Journal Article

The ciliary flow sensor and polycystic kidney disease

Fruzsina Kotsis, Christopher Boehlke and E. Wolfgang Kuehn

in Nephrology Dialysis Transplantation

Published on behalf of European Renal Association - European Dialysis and Transplant Assoc

Volume 28, issue 3, pages 518-526
Published in print March 2013 | ISSN: 0931-0509
Published online January 2013 | e-ISSN: 1460-2385 | DOI: http://dx.doi.org/10.1093/ndt/gfs524

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Since the discovery that proteins mutated in different forms of polycystic kidney disease (PKD) are tightly associated with primary cilia, strong efforts have been made to define the role of this organelle in the pathogenesis of cyst formation. Cilia are filiform microtubular structures, anchored in the basal body and extending from the apical membrane into the tubular lumen. Early work established that cilia act as flow sensors, eliciting calcium transients in response to bending, which involve the two proteins mutated in autosomal dominant PKD (ADPKD), polycystin-1 and -2. Loss of cilia alone is insufficient to cause cyst formation. Nevertheless, a large body of evidence links flow sensing by cilia to aspects relevant for cyst formation such as cell polarity, Stat6- and mammalian target of rapamycin signalling. This review summarizes the current literature on cilia and flow sensing with respect to PKD and discusses how these findings intercalate with different aspects of cyst formation.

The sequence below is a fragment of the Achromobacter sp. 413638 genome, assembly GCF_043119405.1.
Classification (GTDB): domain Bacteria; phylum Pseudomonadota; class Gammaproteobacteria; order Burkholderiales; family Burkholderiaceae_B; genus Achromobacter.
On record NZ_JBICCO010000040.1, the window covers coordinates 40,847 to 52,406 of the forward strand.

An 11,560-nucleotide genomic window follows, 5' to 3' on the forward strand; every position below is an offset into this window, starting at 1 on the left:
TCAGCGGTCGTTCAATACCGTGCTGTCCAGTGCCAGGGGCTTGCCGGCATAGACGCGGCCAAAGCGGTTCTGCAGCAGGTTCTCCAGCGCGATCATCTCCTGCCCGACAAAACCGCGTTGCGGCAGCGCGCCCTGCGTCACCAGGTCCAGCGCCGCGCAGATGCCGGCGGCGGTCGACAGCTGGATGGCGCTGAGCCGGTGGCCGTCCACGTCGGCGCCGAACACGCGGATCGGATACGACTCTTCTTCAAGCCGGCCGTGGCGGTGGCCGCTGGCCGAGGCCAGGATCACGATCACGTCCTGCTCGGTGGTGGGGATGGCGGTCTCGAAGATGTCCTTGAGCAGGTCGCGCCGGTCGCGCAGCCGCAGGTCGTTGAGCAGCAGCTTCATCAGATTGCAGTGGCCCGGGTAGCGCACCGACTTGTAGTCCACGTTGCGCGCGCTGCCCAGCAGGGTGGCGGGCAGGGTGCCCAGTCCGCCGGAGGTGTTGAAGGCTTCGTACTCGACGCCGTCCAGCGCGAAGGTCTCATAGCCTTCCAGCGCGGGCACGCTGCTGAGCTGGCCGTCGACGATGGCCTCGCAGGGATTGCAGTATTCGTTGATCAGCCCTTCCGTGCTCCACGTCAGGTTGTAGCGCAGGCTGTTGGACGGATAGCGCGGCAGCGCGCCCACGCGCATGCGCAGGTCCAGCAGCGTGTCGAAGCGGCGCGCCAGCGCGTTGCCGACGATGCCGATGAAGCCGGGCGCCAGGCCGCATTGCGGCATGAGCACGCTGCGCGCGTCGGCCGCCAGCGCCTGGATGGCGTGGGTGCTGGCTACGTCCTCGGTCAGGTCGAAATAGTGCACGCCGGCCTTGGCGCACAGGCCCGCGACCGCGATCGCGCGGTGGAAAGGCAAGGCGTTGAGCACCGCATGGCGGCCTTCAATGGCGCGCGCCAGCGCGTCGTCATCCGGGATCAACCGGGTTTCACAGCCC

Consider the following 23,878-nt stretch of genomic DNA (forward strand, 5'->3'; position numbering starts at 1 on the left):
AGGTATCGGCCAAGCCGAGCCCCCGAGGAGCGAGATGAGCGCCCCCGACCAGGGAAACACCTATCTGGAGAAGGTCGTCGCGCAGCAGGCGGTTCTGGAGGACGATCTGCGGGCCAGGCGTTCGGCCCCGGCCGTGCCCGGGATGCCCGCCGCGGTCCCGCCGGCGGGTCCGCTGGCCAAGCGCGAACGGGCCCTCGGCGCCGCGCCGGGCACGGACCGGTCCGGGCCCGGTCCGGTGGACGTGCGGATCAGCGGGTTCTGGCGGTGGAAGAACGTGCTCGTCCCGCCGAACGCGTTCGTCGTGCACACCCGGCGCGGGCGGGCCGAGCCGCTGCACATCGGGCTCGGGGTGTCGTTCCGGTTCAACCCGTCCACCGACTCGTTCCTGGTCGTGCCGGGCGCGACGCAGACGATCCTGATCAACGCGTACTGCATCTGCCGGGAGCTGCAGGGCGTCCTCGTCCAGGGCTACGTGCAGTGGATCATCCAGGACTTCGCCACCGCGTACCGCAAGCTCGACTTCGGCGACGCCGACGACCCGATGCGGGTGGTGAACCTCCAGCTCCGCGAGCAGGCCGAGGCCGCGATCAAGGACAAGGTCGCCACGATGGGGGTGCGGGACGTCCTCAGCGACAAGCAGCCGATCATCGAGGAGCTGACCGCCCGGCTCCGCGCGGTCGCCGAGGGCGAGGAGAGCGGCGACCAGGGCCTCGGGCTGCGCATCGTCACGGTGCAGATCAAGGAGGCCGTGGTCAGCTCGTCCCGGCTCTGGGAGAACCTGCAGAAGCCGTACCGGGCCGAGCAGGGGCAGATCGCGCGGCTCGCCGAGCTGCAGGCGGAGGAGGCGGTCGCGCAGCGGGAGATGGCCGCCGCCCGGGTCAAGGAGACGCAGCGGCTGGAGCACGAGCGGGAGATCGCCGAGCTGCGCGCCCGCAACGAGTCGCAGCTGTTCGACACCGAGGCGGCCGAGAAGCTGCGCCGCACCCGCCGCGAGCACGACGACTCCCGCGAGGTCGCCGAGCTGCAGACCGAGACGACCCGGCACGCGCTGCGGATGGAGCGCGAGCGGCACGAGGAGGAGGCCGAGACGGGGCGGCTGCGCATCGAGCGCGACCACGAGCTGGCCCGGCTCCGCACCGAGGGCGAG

Keywords: cilia; ADPKD; mechanosensation; polarity; mTOR; calcium

Journal Article.  5484 words.  Illustrated.

Subjects: Nephrology

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